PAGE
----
A needle-free vaccine patch may be better at fighting COVID-19 variants such as Omicron and Delta than the traditional needle-based vaccine, according to a University of Queensland study in mice.
The study, conducted in partnership with Brisbane-based biotech company Vaxxas, tested the Hexapro SARS-CoV-2 spiked vaccine using Vaxxas’ high-density microarray (HD-MAP) technology, and the results showed the patch was significantly more effective at neutralizing the COVID-19 variants .
UQ’s Dr Christopher McMillan said the vaccine patch was more effective against the new variants than the current injectable SAR-CoV-2 vaccine.
“The high-density microarray patch is a vaccine delivery platform that precisely delivers the vaccine to the layers of the skin that are rich in immune cells,” said Dr. McMillan.
“We found that the patch vaccination was about 11 times more effective against the Omicron variant compared to the same vaccine administered via needle.”
He said the results extend beyond the Hexapro vaccine.
“So far, every type of vaccine we’ve tested via the patch, including subunit, DNA, inactivated virus and conjugate, has produced a better immune response compared to traditional needle vaccination methods,” he said.
UQ’s Dr David Muller said currently available vaccines may not be as effective due to the constant emergence of new variants of COVID-19, putting researchers at a crossroads.
“This reduction in efficacy was accentuated by the Omicron variant, which contains more than 30 mutations in the spike protein,” Dr. Muller said.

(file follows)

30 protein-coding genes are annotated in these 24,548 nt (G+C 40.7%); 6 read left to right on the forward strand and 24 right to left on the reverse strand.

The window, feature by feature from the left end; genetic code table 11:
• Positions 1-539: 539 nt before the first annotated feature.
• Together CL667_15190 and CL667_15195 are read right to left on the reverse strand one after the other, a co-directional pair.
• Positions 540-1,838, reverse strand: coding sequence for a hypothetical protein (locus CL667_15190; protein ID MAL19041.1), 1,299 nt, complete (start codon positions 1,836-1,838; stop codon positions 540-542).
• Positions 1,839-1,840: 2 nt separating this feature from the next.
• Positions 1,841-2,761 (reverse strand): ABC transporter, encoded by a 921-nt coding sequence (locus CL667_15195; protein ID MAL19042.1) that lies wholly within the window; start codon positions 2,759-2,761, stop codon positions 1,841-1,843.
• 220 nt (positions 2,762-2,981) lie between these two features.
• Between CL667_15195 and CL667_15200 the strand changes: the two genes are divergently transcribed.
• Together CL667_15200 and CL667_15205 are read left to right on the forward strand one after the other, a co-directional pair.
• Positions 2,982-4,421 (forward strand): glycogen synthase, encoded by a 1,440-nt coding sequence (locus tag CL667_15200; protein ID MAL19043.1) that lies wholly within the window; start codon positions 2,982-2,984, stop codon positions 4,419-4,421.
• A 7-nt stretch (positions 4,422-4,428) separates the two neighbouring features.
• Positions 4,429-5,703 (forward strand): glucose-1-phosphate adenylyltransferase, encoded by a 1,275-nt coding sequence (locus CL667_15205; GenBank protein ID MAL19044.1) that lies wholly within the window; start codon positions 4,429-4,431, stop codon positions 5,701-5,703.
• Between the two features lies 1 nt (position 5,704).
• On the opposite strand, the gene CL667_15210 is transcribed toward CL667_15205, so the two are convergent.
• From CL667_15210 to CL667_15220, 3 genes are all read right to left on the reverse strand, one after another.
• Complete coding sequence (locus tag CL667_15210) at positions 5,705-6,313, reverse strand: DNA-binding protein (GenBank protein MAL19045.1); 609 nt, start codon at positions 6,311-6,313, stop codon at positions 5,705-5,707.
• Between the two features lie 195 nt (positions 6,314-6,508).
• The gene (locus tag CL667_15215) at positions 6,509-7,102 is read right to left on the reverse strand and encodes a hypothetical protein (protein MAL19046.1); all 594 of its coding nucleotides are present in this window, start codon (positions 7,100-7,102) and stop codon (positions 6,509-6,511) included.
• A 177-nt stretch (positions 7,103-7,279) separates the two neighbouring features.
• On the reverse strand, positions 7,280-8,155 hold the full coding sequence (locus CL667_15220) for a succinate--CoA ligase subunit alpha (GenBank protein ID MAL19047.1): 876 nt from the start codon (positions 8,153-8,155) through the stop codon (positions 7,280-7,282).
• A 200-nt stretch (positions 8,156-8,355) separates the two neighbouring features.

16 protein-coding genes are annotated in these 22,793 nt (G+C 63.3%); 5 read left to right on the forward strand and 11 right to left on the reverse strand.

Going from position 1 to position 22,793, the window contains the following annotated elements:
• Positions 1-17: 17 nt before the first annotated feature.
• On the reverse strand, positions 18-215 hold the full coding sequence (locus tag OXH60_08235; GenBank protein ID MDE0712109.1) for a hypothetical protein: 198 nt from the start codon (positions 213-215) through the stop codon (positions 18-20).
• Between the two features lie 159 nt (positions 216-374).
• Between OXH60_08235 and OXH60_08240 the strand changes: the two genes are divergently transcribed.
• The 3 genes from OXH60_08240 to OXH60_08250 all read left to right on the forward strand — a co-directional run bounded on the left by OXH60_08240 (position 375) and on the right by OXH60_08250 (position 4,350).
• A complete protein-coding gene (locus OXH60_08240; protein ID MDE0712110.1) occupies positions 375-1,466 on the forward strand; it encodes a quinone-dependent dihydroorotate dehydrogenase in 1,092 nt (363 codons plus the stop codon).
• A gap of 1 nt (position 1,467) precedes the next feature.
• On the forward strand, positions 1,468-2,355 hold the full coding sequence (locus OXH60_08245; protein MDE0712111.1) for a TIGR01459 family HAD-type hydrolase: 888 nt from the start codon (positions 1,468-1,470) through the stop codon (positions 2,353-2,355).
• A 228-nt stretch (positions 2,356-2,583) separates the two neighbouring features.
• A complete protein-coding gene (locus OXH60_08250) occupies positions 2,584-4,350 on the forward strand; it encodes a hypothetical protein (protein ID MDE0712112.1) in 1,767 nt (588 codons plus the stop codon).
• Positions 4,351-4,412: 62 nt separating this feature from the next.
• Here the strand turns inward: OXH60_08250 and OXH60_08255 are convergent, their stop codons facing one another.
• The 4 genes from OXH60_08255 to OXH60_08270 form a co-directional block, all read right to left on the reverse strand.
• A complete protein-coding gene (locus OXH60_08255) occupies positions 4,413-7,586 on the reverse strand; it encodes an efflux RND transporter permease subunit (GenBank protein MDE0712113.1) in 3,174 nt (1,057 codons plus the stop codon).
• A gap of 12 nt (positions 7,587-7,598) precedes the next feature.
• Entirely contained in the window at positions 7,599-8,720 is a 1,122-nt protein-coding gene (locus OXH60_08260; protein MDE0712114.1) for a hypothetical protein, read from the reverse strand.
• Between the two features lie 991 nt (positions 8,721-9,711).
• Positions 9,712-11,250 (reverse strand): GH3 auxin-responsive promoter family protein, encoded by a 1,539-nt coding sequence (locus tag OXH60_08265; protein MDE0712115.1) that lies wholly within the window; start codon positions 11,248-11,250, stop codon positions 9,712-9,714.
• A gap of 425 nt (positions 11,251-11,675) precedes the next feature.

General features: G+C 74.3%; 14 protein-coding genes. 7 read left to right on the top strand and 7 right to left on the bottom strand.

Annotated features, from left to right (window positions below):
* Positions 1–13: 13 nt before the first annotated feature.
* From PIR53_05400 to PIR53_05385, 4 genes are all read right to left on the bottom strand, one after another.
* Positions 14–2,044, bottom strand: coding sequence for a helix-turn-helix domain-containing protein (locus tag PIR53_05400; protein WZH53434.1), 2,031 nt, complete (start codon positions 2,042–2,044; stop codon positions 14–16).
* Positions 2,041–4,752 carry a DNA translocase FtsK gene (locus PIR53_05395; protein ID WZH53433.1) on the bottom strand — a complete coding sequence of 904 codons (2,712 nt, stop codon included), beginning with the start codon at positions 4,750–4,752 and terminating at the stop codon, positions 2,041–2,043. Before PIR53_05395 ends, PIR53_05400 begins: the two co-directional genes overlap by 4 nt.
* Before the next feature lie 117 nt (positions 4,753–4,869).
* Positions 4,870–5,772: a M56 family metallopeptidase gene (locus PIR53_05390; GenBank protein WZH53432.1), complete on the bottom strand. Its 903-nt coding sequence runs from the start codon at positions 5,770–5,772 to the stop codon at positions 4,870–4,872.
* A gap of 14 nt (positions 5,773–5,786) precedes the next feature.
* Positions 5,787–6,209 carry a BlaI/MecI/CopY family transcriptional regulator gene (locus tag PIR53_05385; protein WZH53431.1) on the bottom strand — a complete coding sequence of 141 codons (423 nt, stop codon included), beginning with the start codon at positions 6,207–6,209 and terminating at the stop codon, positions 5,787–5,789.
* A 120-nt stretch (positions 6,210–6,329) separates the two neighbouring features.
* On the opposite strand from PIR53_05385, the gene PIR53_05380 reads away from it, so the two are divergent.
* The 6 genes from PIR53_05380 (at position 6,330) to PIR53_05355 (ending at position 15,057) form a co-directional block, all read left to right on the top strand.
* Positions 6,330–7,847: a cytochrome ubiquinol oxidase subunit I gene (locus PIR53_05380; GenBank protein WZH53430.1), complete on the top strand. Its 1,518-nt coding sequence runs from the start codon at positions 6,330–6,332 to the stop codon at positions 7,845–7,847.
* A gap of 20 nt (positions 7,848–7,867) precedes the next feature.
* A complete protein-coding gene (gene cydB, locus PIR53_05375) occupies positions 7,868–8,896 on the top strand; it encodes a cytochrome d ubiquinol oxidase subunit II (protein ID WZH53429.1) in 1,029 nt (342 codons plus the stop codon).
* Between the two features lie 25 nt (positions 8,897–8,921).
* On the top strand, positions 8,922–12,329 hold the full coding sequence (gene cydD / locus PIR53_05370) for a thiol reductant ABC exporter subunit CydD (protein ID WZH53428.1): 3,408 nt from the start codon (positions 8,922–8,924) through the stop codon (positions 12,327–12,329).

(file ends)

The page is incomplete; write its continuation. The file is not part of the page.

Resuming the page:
“The large number of mutations has given the virus the ability to evade the immune responses caused by current vaccines.
“Nevertheless, patch technology can offer a new—and more effective—weapon in our arsenal at a time when new variants are mutating at a rapid rate.
“The patches are not only more effective against the new variants, but they are also much easier to use than needle-based vaccines.
“But it’s important to stress that existing vaccines are still an effective way to fight serious illness and disease caused by this virus, and now is not the time to let your guard down.”
Vaxxas CEO David Hoey said this is further evidence that the technology platform could be a game-changer to help countries better respond to global health emergencies such as current and future pandemics.
“We continue to build our manufacturing capabilities and accelerate product development in preparation for large-scale clinical trials,” he said.
“This includes the construction of our first manufacturing facility in Brisbane to support the transition to commercialization of our HD-MAP vaccine candidates, including the Hexapro patch against COVID-19.”
The study was published in The vaccine.
The research was funded by an Advance Queensland Industry Research Fellowship awarded to Dr David Muller.